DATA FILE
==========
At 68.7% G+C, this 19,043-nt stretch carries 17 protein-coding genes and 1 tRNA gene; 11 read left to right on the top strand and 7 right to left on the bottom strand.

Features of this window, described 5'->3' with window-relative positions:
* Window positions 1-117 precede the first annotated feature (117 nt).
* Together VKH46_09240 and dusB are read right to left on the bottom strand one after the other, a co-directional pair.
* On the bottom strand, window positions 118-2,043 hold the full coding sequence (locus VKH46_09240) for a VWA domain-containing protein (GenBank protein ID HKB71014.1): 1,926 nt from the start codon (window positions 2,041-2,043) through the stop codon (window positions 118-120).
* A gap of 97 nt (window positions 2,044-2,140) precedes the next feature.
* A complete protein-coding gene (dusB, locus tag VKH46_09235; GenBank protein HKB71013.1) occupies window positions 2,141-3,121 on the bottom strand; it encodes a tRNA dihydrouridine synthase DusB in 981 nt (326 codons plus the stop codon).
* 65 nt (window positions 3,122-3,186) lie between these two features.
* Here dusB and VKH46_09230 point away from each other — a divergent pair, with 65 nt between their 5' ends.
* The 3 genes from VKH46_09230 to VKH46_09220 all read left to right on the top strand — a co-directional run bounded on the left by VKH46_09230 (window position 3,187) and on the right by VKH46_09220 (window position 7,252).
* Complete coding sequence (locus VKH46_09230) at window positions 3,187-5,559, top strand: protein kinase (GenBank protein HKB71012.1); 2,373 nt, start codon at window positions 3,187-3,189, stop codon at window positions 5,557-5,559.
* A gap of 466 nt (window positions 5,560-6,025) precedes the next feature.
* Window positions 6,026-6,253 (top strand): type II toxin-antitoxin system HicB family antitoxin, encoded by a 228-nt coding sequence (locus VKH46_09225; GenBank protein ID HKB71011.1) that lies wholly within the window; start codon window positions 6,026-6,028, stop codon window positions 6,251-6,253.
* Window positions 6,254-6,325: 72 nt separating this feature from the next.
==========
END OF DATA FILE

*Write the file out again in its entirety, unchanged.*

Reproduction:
At 68.7% G+C, this 19,043-nt stretch carries 17 protein-coding genes and 1 tRNA gene; 11 read left to right on the top strand and 7 right to left on the bottom strand.

Features of this window, described 5'->3' with window-relative positions:
* Window positions 1-117 precede the first annotated feature (117 nt).
* Together VKH46_09240 and dusB are read right to left on the bottom strand one after the other, a co-directional pair.
* On the bottom strand, window positions 118-2,043 hold the full coding sequence (locus VKH46_09240) for a VWA domain-containing protein (GenBank protein ID HKB71014.1): 1,926 nt from the start codon (window positions 2,041-2,043) through the stop codon (window positions 118-120).
* A gap of 97 nt (window positions 2,044-2,140) precedes the next feature.
* A complete protein-coding gene (dusB, locus tag VKH46_09235; GenBank protein HKB71013.1) occupies window positions 2,141-3,121 on the bottom strand; it encodes a tRNA dihydrouridine synthase DusB in 981 nt (326 codons plus the stop codon).
* 65 nt (window positions 3,122-3,186) lie between these two features.
* Here dusB and VKH46_09230 point away from each other — a divergent pair, with 65 nt between their 5' ends.
* The 3 genes from VKH46_09230 to VKH46_09220 all read left to right on the top strand — a co-directional run bounded on the left by VKH46_09230 (window position 3,187) and on the right by VKH46_09220 (window position 7,252).
* Complete coding sequence (locus VKH46_09230) at window positions 3,187-5,559, top strand: protein kinase (GenBank protein HKB71012.1); 2,373 nt, start codon at window positions 3,187-3,189, stop codon at window positions 5,557-5,559.
* A gap of 466 nt (window positions 5,560-6,025) precedes the next feature.
* Window positions 6,026-6,253 (top strand): type II toxin-antitoxin system HicB family antitoxin, encoded by a 228-nt coding sequence (locus VKH46_09225; GenBank protein ID HKB71011.1) that lies wholly within the window; start codon window positions 6,026-6,028, stop codon window positions 6,251-6,253.
* Window positions 6,254-6,325: 72 nt separating this feature from the next.